FBI won’t release documents on anthrax suspect

WASHINGTON — The FBI is declining to release at least 15,000 pages of documents related to the now-deceased prime suspect in the 2001 anthrax attacks despite lingering suspicions that the bureau has accused the wrong man.

In August, the FBI and Justice Department identified Bruce Ivins, a former microbiologist at the U.S. Army’s biological weapons research center at Ft. Detrick, Md., as the “only person involved” in the attacks that killed five people.

But David Hardy, the section chief of the FBI’s records management division, notified McClatchy Newspapers that his office couldn’t immediately release the records because there were “investigative leads still open” and the FBI needed to withhold the documents to protect confidential sources, privacy, law enforcement techniques and a suspect’s right to a fair trial.

McClatchy had filed a request for the documents under the federal Freedom of Information Act, which generally permits the release of records of a dead person. Ivins committed suicide in July.

In a letter received by McClatchy today, Hardy said the FBI has identified a “significant number” of documents related to Ivins that haven’t been released and is still searching for other relevant records.

The investigation, known as Amerithrax, isn’t officially closed. But when it is, Hardy said, the FBI will release documents on a “rolling basis as soon as practicable.” So far, the FBI has received eight requests for records related to Ivins.

“Although the FBI cannot predict with absolute certainty when the Amerithrax investigation will be formally closed, we can assure you that the FBI has already begun to make initial preparations,” he said.

Lucy Dalglish, executive director of the Reporters Committee for Freedom of the Press, said she wasn’t surprised by the decision because open records exemptions give the FBI broad latitude to cite the need to protect law enforcement efforts.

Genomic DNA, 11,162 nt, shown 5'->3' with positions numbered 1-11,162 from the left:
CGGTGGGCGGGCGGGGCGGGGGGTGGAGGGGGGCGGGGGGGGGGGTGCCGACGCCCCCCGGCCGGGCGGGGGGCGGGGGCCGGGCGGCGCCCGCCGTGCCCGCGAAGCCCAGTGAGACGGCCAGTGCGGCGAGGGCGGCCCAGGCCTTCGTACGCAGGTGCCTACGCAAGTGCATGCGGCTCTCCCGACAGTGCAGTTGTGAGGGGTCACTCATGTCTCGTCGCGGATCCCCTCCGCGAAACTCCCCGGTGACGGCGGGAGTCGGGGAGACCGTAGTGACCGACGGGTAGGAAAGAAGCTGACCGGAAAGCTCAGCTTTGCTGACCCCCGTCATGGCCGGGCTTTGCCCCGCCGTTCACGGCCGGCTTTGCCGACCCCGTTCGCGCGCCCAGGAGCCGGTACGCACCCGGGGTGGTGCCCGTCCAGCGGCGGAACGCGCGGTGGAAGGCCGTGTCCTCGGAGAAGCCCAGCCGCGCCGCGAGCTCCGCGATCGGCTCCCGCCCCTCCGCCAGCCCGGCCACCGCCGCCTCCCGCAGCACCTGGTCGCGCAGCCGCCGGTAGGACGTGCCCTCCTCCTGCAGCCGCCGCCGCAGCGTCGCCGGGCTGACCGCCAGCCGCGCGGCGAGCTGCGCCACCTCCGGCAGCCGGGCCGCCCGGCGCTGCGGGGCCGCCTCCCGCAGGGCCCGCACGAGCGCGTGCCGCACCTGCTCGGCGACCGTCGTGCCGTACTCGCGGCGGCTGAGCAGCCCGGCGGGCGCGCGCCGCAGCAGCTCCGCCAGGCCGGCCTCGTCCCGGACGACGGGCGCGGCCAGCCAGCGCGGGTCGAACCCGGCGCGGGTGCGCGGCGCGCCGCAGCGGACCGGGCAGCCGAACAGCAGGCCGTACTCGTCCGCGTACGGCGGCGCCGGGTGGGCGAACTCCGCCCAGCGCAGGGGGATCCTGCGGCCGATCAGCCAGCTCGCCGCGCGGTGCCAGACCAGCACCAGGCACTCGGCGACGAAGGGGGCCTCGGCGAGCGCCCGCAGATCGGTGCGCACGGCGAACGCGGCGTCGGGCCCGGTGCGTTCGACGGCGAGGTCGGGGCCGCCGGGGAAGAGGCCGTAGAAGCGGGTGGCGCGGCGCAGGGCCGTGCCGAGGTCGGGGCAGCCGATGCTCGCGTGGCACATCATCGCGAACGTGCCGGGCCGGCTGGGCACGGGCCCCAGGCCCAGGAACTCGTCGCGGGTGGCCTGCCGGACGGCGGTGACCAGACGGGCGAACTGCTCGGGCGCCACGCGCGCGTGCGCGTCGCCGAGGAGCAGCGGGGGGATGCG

“There’s virtually no chance of getting FBI records in this case until they decide to close it,” she said. “This is a situation where it’s probably going to be years before we figure out what they’ve got.”

David Schulz, an attorney who’s represented media in open records lawsuits, agreed the bureau had that prerogative under the law, but said it seemed “a bit of a stretch” for them to be invoking that exemption because they have publicly stated they have solved the crime.

The Justice Department has released hundreds of pages of court records and detailed a trail of circumstantial evidence against Ivins, including his access to anthrax with genetic mutations that matched the DNA of the spores that were mailed in the weeks after the 9/11 attacks.

The government identified Ivins as the sole culprit a week after his suicide and a month after the government paid another former Ft. Detrick scientist almost $6 million for wrongly implicating him for years.

However, some experts have continued to question the bureau’s evidence, and Senate Judiciary Committee Chairman Patrick Leahy, D-Vt., whose office received some of the anthrax-laced letters, recently said he did not believe Ivins acted alone.

In an attempt to bolster confidence in the bureau’s handling of the case, FBI Director Robert Mueller said recently that a panel of independent scientists would review the FBI’s DNA analysis of the anthrax spores.

Given widespread skepticism, open records advocates said the FBI should move more quickly to release additional records.

“The FBI is asking us to trust them that they got the person responsible, but they’re not releasing all the evidence that would reassure us that this is the case,” said Jane Kirtley, an open records expert at the University of Minnesota. “I would argue that as a matter of policy they should be releasing much more to make their case.”

More on the FBI anthrax investigation.

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